That was only the beginning.
In the early 1930s, the Mexican government decided it could make a profit trying to market the weapon on the international stage.
At the time the Mondragón was still quite advanced, with its only true rival being the Browning Automatic Rifle (BAR).
It was sold to many Mexican allies, including Chile, Brazil, Peru and the Republic of China.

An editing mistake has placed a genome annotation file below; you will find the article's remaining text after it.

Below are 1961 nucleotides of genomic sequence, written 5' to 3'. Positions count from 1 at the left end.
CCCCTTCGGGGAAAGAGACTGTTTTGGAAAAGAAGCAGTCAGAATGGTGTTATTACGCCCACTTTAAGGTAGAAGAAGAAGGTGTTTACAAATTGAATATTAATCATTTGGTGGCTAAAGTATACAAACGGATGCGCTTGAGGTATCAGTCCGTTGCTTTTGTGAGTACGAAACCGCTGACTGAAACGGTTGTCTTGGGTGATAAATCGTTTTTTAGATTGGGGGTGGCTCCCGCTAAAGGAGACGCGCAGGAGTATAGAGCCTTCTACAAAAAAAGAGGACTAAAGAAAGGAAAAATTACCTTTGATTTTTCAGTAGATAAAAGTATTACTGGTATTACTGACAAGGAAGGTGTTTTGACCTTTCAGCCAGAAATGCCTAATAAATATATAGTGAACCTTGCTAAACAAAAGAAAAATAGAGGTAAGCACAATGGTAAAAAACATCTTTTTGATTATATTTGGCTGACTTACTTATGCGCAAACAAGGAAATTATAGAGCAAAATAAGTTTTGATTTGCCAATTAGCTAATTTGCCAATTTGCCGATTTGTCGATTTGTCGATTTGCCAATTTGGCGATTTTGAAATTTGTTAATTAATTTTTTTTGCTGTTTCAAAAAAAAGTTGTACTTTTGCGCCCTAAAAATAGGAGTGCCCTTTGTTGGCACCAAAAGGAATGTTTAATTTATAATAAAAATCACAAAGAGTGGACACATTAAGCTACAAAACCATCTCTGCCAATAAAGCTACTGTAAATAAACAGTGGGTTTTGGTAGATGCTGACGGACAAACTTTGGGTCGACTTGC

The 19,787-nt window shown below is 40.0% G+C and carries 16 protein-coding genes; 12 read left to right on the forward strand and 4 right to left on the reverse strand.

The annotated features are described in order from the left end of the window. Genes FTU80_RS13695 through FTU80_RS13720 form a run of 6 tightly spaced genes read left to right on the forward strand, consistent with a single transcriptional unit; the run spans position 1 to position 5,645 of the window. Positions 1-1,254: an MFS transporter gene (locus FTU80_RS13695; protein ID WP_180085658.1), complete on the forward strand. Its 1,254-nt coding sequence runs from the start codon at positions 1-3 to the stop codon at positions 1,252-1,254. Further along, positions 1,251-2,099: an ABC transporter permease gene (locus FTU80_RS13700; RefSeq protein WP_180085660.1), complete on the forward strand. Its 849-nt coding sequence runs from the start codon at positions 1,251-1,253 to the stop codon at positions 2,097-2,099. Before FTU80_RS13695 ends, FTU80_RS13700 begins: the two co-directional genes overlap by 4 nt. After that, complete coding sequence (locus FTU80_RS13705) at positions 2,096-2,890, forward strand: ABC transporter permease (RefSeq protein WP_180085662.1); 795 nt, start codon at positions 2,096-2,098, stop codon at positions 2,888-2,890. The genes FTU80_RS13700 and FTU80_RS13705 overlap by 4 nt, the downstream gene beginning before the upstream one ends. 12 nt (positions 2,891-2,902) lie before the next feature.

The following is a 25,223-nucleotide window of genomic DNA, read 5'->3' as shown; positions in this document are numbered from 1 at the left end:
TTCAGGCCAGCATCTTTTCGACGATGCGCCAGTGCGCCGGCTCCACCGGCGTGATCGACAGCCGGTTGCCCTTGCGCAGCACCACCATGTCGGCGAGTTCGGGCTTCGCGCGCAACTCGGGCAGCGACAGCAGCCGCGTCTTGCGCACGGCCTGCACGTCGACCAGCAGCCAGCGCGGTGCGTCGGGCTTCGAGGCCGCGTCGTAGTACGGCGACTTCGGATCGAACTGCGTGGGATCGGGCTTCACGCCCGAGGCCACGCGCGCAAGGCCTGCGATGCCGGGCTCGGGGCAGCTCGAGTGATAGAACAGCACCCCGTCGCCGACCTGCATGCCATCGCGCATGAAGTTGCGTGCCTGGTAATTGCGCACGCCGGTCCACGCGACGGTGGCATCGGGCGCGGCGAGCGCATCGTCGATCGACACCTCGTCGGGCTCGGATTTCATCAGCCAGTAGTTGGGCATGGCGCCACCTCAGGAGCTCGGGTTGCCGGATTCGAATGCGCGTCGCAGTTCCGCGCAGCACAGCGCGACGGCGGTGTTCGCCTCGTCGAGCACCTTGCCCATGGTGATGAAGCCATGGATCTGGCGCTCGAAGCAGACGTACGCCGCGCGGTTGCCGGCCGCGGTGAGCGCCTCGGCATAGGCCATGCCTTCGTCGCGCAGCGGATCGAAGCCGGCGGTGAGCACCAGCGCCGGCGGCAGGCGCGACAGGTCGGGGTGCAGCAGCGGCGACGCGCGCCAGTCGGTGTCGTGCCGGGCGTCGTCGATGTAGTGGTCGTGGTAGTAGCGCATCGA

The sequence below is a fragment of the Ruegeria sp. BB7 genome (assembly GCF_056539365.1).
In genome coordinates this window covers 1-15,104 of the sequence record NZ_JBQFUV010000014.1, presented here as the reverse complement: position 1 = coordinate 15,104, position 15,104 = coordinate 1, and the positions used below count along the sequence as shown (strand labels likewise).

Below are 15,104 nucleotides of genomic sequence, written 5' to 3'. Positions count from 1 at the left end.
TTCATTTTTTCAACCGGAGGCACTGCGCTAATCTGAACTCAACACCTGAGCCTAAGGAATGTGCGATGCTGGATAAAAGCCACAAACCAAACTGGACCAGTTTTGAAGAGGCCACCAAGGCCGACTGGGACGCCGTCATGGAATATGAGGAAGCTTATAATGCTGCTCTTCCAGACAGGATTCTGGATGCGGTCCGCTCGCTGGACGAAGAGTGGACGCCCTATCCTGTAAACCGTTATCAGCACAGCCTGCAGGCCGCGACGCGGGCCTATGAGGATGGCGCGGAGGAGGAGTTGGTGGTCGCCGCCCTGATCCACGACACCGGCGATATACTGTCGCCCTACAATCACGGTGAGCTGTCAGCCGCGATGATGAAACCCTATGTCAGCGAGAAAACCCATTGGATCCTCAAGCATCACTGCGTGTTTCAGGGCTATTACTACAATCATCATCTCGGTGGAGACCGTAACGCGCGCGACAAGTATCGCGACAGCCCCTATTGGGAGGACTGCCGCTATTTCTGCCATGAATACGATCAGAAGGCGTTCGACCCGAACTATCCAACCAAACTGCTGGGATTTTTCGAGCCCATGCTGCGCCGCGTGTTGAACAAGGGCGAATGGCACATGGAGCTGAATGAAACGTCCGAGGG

The Weimar Republic and later Nazi Germany purchased rights to license manufacture the weapon, along with Austria and Japan. (Japan however, manufactured less than 5,000.)
In the Philippines, a few rifles were used by guerrillas in World War II.
A number of examples rifles also made their way into the Lithuanian Army by World War II.
Several copies, called Mandragon by the Lithuanian military, can be found in 1936 and 1939 armament lists.